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Dollar tumbles from six-year high vs yen as U.S. yields slide

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The dollar dropped from six-year highs against the yen on Wednesday, weighed down by a fall in U.S. Treasury debt yields amid weakness in global stocks.

Investors also booked profits on long U.S. dollar positions ahead of key event risks such as the European Central Bank's monetary policy meeting on Thursday and Friday's U.S. nonfarm payrolls report.

Still, the dollar is expected to sustain its strength for the rest of the year as investors bet that robust U.S. economic data will lead the Federal Reserve to tighten monetary policy.

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U.S. economic reports on Wednesday were mixed. A private sector employment report showed the U.S. economy added more than 200,000 jobs last month but that was offset by weaker-than-expected U.S. manufacturing data.

The Institute for Supply Management said its index of national factory activity dropped to 56.6 last month, its lowest since June, from 59.0 in August. Economists had forecast it would slide to 58.5. A gauge of new orders fell to 60.0 from 66.7.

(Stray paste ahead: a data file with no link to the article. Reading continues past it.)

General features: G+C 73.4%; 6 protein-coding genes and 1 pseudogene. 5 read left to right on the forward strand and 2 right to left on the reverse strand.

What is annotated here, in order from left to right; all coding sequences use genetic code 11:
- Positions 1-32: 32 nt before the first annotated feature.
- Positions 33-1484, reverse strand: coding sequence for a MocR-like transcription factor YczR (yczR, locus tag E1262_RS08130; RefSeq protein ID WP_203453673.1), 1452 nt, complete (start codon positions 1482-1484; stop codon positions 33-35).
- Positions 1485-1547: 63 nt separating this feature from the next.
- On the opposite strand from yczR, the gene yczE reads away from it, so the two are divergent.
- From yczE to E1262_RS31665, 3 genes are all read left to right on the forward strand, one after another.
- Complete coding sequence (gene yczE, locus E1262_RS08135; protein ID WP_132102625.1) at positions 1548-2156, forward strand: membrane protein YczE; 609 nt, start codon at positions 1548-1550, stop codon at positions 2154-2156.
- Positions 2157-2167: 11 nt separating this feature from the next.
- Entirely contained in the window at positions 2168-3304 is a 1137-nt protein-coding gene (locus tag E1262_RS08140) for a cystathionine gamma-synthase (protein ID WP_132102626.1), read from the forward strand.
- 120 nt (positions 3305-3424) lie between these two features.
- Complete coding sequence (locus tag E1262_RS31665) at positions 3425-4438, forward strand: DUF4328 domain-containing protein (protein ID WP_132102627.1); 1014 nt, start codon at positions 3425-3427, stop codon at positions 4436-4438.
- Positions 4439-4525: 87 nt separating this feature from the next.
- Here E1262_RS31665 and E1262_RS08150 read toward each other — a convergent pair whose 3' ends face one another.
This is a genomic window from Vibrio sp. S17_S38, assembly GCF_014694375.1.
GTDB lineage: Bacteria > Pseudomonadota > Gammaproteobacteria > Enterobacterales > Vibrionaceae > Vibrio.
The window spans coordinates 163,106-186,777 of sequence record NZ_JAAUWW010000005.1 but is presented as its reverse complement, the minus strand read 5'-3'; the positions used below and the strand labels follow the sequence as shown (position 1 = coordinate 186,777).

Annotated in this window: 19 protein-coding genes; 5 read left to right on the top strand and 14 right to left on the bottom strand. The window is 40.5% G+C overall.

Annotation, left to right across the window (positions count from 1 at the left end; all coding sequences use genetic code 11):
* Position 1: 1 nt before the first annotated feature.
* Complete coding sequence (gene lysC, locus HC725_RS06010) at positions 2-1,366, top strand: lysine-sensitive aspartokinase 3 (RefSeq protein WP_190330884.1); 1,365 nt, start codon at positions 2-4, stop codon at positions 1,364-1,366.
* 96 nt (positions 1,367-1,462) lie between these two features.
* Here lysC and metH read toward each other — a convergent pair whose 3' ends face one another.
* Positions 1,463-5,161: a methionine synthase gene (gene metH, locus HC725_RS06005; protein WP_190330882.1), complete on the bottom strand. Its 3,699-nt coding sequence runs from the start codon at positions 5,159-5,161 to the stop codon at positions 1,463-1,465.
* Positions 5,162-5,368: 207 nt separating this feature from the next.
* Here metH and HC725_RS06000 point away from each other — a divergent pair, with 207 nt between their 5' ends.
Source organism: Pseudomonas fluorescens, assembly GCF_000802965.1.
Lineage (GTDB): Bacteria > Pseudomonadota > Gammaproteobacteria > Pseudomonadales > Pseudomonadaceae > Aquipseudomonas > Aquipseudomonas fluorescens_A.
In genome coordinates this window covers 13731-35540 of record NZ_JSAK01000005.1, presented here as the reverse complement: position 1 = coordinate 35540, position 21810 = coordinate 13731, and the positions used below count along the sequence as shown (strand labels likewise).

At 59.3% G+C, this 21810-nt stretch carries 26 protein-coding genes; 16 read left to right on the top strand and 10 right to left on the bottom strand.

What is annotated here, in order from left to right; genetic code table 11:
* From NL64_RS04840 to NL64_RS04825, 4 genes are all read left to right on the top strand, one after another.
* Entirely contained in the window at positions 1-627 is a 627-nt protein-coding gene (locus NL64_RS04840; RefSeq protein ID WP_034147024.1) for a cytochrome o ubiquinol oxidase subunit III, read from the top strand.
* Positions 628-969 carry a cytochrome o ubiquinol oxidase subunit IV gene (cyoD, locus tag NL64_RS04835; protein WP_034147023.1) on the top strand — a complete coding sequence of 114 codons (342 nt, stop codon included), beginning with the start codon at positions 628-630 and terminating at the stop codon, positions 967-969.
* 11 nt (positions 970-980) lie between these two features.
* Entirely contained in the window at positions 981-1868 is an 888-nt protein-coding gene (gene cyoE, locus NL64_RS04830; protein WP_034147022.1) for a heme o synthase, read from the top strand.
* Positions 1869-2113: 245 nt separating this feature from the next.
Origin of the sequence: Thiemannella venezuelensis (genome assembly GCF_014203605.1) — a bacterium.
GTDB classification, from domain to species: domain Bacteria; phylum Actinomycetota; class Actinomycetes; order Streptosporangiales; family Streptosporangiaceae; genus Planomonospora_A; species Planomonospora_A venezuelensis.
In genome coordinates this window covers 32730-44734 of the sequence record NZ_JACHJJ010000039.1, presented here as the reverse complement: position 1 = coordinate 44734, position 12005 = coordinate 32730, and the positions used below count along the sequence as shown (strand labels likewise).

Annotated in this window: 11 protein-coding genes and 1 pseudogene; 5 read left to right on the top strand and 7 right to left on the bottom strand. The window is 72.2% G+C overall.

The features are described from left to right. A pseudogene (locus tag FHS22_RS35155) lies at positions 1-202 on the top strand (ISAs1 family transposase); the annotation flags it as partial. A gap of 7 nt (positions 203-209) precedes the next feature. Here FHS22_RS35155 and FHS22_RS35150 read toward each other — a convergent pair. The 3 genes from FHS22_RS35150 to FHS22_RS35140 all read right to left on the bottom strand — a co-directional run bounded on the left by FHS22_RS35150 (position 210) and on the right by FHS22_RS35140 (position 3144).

In late New York trading, the dollar was down 0.3 percent at 109.23 yen, having risen past 110 yen during Asian trade.

The dollar index was flat at 85.949. The index has risen 7.4 percent so far this year, and is on track for its biggest yearly gain in nine years.

The greenback's weakness coincided with the fall in U.S. Treasury yields. Both U.S. 10-year note and 30-year bond yields fell to one-month lows.

The euro, meanwhile, was down 0.2 percent at $1.2611, holding near two-year lows hit on Tuesday. The euro zone's common currency was hit by fresh evidence of a slowdown in inflation in the area.

Data showed euro zone annual inflation cooled to 0.3 percent in September from 0.4 percent, intensifying the case for the ECB to offer more stimulus, including quantitative easing.

That stoked the view that monetary policies in Europe and the United States are diverging. While the Fed is expected to tighten at some point, there is a growing view that the ECB will need to implement a full-blown policy of government bond-buying to fend off the threat of deflation.

—By Reuters

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